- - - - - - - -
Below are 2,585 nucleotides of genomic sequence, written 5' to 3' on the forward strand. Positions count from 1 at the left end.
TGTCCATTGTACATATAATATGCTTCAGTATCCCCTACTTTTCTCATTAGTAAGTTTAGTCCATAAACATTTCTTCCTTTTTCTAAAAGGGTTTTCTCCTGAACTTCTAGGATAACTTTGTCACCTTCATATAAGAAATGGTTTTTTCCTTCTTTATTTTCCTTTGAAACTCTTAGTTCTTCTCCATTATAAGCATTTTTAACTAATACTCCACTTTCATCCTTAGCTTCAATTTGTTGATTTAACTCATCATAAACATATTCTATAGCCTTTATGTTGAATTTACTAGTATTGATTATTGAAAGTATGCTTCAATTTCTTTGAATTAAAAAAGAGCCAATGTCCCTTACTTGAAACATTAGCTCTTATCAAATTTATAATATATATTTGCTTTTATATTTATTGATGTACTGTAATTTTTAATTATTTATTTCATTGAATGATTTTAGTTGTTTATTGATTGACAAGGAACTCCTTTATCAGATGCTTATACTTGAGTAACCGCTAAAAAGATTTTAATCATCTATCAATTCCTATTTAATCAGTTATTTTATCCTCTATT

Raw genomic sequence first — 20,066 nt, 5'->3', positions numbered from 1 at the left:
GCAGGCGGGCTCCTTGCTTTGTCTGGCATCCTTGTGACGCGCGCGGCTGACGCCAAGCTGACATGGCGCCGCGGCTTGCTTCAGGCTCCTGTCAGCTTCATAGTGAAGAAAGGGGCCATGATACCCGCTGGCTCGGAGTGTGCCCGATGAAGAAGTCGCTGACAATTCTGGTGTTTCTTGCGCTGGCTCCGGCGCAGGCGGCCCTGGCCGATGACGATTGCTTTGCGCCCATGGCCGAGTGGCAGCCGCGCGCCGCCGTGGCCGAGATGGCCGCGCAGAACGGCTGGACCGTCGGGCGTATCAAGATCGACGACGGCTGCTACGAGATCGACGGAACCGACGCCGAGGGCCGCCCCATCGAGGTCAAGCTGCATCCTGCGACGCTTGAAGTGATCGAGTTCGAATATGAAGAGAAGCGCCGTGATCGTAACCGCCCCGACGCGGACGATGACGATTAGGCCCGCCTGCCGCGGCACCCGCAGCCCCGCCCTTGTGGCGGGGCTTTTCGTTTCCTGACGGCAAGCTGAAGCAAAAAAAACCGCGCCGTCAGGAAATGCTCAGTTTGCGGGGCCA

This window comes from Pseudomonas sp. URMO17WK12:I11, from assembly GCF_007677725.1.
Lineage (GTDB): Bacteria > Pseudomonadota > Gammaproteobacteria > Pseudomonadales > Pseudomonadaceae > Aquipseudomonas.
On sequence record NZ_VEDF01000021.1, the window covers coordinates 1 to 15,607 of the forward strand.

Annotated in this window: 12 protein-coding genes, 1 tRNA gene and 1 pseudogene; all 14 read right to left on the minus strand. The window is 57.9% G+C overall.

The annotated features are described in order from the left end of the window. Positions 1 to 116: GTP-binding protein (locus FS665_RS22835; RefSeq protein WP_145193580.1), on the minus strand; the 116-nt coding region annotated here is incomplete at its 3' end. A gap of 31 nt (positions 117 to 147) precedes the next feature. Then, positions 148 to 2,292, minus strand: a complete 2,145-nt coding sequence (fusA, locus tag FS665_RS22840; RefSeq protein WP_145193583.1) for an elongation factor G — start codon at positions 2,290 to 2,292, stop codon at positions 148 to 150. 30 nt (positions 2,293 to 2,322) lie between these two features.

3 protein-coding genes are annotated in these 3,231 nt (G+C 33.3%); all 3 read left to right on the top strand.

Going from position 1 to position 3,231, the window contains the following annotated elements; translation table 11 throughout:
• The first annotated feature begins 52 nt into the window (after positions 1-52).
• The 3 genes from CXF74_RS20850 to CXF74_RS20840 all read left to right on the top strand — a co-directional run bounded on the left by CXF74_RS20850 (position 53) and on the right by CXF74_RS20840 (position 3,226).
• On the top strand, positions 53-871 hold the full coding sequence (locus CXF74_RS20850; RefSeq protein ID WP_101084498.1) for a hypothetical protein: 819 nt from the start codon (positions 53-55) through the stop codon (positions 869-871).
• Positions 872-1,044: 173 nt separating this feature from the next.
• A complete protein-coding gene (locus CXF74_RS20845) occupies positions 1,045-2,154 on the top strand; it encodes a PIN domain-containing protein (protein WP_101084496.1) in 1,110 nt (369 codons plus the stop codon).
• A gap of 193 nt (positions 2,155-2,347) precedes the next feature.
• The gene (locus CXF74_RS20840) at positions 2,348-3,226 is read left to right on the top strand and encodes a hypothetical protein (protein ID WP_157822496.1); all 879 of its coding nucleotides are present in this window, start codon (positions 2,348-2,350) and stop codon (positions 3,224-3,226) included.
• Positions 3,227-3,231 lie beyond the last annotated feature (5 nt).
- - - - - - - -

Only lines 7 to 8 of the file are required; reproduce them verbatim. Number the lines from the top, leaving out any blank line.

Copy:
On sequence record NZ_VEDF01000021.1, the window covers coordinates 1 to 15,607 of the forward strand.

Annotated in this window: 12 protein-coding genes, 1 tRNA gene and 1 pseudogene; all 14 read right to left on the minus strand. The window is 57.9% G+C overall.